There were bloodstains on his jeans and my first thought was that those are not going to come out. There were bits of ceiling and insulation on the floor next to the bed. Again I asked what happened.
His explanation so plausible to another man was just as ludicrous to a woman. He was working on one of his shotguns by cycling a single shotgun shell in the chamber when the gun went off. Of course the shell had to be live. What was I thinking? Obviously a stupid question. His thumb and forefinger were wrapped around the end of the barrel of the gun holding it steady. Once he realized that he had not blown off his thumb and forefinger, then it became just another cut, no big deal. The shot caused a nickel sized laceration on his thumb and forefinger that looked like someone had taken a grapefruit spoon and scooped out a section of flesh. Needless to say both fingers bled profusely.
I told him that I wanted to look at the wounds and he said, “No the blood would be too much for you.” That I couldn’t take it. Me – who has raised two boys through broken bones, broken noses and visits to the ER for stitches. After examining the wounds and re-dressing them, I asked why he didn’t call 911.
“Call 911 are you kidding me? It’s just a small cut almost a scratch.
I live with a serial killer. Although I’m not afraid for myself, others should be terrified. I’ve watched enough episodes of Criminal Minds to know how to profile this serial killer. Serial killers torture and kill small animals. That fits him to a tee. He is remorseless. He lives for the kill. He loves to stalk, capture and murder squirrels, rabbits and moles, killing them with a viciousness only a true murderer can master. This killer especially loves to hunt and kill lizards and snakes. Charlie will stand motionless for minutes listening and staring intently at one spot waiting for some slight noise or movement. As soon as the victim makes any sound or movement Charlie strikes with lightning speed and deadly accuracy, snatching the hapless reptile up, shaking the life out of the snake then slamming it to the ground for good measure. How he does that always surprises me, those lizards are fast. Who would think a dog would enjoy catching and killing snakes? Most snakes move pretty fast and disappear in the rocks. His speed of execution is poetry in motion. Deadly fluid poetry none the less.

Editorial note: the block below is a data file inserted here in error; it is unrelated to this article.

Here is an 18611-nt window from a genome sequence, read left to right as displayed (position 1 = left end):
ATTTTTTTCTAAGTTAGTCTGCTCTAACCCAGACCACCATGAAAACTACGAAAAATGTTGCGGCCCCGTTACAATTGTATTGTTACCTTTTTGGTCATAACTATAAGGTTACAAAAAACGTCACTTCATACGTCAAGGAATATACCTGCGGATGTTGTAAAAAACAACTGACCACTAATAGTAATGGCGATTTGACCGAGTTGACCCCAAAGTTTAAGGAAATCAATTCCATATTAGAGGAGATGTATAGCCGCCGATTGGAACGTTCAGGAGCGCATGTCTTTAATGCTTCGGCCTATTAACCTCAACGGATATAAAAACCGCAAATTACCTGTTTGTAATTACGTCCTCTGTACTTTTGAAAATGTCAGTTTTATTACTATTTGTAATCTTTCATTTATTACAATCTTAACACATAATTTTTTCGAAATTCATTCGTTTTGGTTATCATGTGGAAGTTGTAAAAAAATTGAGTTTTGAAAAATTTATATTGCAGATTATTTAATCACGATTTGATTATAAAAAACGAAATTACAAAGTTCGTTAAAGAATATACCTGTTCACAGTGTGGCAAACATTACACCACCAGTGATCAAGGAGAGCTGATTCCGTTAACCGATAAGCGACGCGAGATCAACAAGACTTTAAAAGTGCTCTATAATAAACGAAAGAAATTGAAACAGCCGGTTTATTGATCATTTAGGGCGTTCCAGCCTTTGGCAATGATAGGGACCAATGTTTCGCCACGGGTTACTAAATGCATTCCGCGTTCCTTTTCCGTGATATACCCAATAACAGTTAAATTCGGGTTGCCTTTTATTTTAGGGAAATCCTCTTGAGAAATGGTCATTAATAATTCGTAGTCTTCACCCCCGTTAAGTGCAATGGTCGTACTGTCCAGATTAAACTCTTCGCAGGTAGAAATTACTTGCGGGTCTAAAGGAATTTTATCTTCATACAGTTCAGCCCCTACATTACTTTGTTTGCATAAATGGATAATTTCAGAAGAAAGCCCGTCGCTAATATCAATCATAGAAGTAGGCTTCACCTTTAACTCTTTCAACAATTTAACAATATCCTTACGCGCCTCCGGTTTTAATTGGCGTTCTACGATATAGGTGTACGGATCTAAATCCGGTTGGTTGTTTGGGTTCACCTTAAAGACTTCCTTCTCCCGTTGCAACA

Charlie will run down squirrels and rabbits, snatching them up on the fly, shaking and slamming the animal to the ground. He will do this repeatedly until the poor creature is dead or wishes he was. The mark of a true killer. Moles are a particularly favorite victim of his. I’m not sure if he hears the moles in the ground or smells them, but he will stand stock still for a moment, then start digging and without fail pull a mole out of the ground to torture and kill. Charlie feels that it’s his purpose in life to rid the world of moles, snakes and lizards. The moles I don’t care about, because of the damage done to our yard. We even have friends that want us to rent him out to them.
I can see the ads now, “Serial Killer for Rent” “Mole Assassin for Hire” or “You Got Varmints – We Got Charlie, The Serial Killer”.
We disturbed a very large bird from its’ perch on top of a power line.
I didn’t get a good look at before it flew off, but it was big.
Charlie was busy hunting in a dead cattail marsh.
The creeks are still very low. Pretty but we need more rain.
Orso coudn’t get enough running around.
It was a beautiful morning just after sunshine. The dogs didn’t
stop running the whole time. They had so much fun, they didn’t really
even mind getting a bath when we got home.
Now I have tired happy and clean babies.
A great start for an early Spring Sunday morning.
These photos were taken with my Canon using a 55-250mm lens.